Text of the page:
His words did not fall upon deaf ears. Instead of smiling, or of chaffing Christophe about his childish enthusiasm—he would have been the first to laugh at it and beg pardon if he had been made to feel the absurdity of it—Ochs went into ironic ecstasies: he drew Christophe on to further enormities: and when he left him made haste to repeat them all, making them even more grotesque. The little circle of musicians chuckled337 over them: and every one was impatient for the opportunity of judging the unhappy compositions.—They were all judged beforehand.
At last they appeared—Christophe had chosen from the better of his works an overture to the Judith of Hebbel, the savage energy of which had attracted him, in his reaction against German atony, although he was beginning to lose his taste for it, knowing intuitively the unnaturalness339 of such assumption of genius, always and at all costs. He had added a symphony which bore the bombastic340 title of the Basle Boecklin, "The Dream of Life," and the motto: "Vita somnium breve." A song-cycle completed the programme, with a few classical works, and a Festmarsch by Ochs, which Christophe had kindly offered to include in his concert, though he knew it to be mediocre341.
Nothing much happened during the rehearsals343. Although the orchestra understood absolutely nothing of the composition it was playing and everybody was privately344 disconcerted by the oddities of the new music, they had no time to form an opinion: they were not capable of doing so until the public had pronounced on it. Besides, Christophe's confidence imposed on the artists, who, like every good German orchestra, were docile and disciplined. His only difficulties were with the singer. She was the blue lady of the Townhalle concert. She was famous through Germany: the domestic creature sang Brünnhilde Kundry at Dresden and Bayreuth with undoubted lung-power. But if in the Wagnerian school she had learned the art of which that school is justly proud, the art of good articulation345, of projecting the consonants346 through space, and of battering347 the gaping audience with the vowels348 as with a club, she had not learned—designedly—the art of being natural. She provided for every word: everything was accentuated349: the syllables351 moved with leaden feet, and there was a tragedy in every sentence. Christophe implored352 her to moderate her dramatic power a little. She tried at first graciously enough: but her natural heaviness and her need for letting her voice go carried her away. Christophe became nervous. He told the respectable lady that he had tried to make human beings speak with his speaking-trumpet353 and not the dragon Fafner. She took his insolence354 in bad part—naturally. She said that, thank Heaven! she knew what singing was, and that she had had the honor of interpreting the Lieder of Maestro Brahms, in the presence of that great man, and that he had never tired of hearing her.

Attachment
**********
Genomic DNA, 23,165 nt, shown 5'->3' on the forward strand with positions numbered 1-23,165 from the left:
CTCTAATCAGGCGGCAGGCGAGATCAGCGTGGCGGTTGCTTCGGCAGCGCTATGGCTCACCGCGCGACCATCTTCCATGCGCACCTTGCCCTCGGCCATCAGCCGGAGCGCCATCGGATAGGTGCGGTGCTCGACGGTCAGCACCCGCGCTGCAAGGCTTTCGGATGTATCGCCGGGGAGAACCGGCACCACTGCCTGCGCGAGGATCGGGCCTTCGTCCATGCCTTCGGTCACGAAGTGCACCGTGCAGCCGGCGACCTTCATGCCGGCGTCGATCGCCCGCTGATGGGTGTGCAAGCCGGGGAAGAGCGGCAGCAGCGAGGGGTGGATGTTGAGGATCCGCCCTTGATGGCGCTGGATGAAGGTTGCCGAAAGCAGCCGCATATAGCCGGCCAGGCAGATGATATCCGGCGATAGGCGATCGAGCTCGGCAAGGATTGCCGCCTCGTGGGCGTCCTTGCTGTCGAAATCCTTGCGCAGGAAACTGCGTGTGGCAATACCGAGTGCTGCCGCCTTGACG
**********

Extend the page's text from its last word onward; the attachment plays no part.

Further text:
"So much the worse! So much the worse!" cried Christophe.
She asked him with a haughty355 smile to be kind enough to explain the meaning of his energetic remark. He replied that never in his life had Brahms known what it was to be natural, that his eulogies356 were the worst possible censure357, and that although he—Christophe—was not very polite, as she had justly observed, never would he have gone so far as to say anything so unpleasant.
The argument went on in this fashion: and the lady insisted on singing in her own way, with heavy pathos358 and melodramatic effects—until one day when Christophe declared coldly that he saw the truth: it was her nature and nothing could change it: but since the Lieder could not be sung properly, they should not be sung at all: he withdrew them from the programme.—It was on the eve of the concert and they were counting on the Lieder: she had talked about them: she was musician enough to appreciate certain of their qualities: Christophe insulted her: and as she was not sure that the morrow's concert would not set the seal on the young man's fame, she did not wish to quarrel with a rising star. She gave way suddenly: and during the last rehearsal342 she submitted docilely359 to all Christophe's wishes. But she had made up her mind—at the concert—to have her own way.
The day came. Christophe had no anxiety. He was too full of his music to be able to judge it. He realized that some of his works in certain places bordered on the ridiculous. But what did that matter? Nothing great can be written without touching360 the ridiculous. To reach the heart of things it is necessary to dare human respect, politeness, modesty, the timidity of social lies under which the heart is stifled. If nobody is to be affronted and success attained361, a man must be resigned all his life to remain bound by convention and to give to second-rate people the second-rate truth, mitigated362, diluted363, which they are capable of receiving: he must dwell in prison all his life. A man is great only when he has set his foot on such anxieties. Christophe trampled364 them underfoot. Let them hiss365 him: he was sure of not leaving them indifferent. He conjured366 up the faces that certain people of his acquaintance would make as they heard certain rather bold passages. He expected bitter criticism: he smiled at it already. In any case they would have to be blind—or deaf—to deny that there was force in it—pleasant or otherwise, what did it matter?—Pleasant! Pleasant!… Force! That is enough. Let it go its way, and bear all before it, like the Rhine!…